Internal-combustion engines are now all about the trade-off between power and efficiency. Until now, the tools to address that trade-off have been variable valve timing and variable valve lift, which control the mixture of air and gasoline.
Engineers at Hyundai Motor Group have added a new option for that tool kit. Continuously variable valve duration, referred to as CVVD, regulates the duration of valve opening and closing according to driving conditions.
Hyundai claims it achieves a 4 percent boost in performance, a 5 percent improvement in fuel efficiency and 12 percent reduction in emissions.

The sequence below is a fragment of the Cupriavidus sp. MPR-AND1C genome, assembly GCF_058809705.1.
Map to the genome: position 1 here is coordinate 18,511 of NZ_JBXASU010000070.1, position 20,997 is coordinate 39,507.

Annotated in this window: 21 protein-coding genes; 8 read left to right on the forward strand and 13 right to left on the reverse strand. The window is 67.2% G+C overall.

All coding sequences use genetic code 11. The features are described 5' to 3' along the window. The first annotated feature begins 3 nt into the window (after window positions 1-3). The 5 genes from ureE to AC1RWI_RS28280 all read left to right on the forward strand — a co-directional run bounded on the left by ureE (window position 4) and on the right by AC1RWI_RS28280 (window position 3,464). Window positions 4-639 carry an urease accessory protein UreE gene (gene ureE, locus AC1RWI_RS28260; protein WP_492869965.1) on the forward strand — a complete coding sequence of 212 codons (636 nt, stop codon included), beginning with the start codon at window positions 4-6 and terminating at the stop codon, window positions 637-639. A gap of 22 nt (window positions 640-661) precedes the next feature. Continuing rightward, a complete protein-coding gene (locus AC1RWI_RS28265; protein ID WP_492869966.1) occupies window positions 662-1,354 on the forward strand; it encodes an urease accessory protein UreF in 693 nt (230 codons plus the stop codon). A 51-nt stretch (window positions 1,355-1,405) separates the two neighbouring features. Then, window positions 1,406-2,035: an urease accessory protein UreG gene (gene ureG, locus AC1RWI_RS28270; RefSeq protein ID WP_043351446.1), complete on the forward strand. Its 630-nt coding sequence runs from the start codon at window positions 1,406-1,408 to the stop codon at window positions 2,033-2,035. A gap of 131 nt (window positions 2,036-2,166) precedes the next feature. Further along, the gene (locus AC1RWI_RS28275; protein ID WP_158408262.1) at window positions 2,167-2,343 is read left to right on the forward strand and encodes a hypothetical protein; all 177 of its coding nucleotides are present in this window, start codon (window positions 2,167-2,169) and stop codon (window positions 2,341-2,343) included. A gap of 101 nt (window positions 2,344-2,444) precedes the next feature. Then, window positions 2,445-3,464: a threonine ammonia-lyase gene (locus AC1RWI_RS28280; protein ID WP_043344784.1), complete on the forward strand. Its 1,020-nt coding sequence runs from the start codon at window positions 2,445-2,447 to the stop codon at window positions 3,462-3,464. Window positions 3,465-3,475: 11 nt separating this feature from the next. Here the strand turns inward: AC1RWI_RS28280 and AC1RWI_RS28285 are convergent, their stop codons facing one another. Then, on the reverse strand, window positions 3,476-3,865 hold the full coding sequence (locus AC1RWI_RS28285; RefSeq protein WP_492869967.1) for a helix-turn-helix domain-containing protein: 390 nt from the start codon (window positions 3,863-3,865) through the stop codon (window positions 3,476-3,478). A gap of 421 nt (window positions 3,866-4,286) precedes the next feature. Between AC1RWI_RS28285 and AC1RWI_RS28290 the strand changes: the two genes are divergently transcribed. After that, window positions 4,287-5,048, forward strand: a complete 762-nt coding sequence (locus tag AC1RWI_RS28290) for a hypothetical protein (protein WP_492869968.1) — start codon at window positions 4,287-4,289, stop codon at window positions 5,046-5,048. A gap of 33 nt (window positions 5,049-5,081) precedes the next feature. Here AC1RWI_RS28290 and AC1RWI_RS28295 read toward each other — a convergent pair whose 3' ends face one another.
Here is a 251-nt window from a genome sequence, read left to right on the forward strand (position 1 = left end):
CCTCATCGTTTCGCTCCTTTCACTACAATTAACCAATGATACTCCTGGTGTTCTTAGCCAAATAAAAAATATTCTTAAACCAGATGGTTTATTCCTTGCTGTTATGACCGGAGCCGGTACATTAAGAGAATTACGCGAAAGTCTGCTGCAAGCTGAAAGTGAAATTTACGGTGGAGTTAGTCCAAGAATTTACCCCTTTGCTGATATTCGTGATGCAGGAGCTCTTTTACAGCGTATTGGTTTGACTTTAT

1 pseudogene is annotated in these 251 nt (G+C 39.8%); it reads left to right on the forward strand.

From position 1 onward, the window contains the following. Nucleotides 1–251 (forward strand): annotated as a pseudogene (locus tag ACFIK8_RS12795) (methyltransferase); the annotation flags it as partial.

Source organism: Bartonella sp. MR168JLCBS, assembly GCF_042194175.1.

At low engine output, CVVD opens the intake valve from the middle to the end of the compression stroke for efficiency. At high output, the intake valve is closed at the beginning of the compression stroke to maximize air used for detonation, according to the automaker.
"Previous variable valve control technologies could not regulate valve duration, as the valve's closing timing was subordinate to opening timing and could not respond to diverse driving situations," the company said. "CVVD takes the technology in a new direction by adjusting how long a valve is open."
The first CVVD application comes in the 1.6-liter T-GDi Smartstream turbocharged four-cylinder engine in the 2020 Sonata sedan. But its use will increase, including its availability in the next-generation Kia Optima sedan, already on sale in Korea.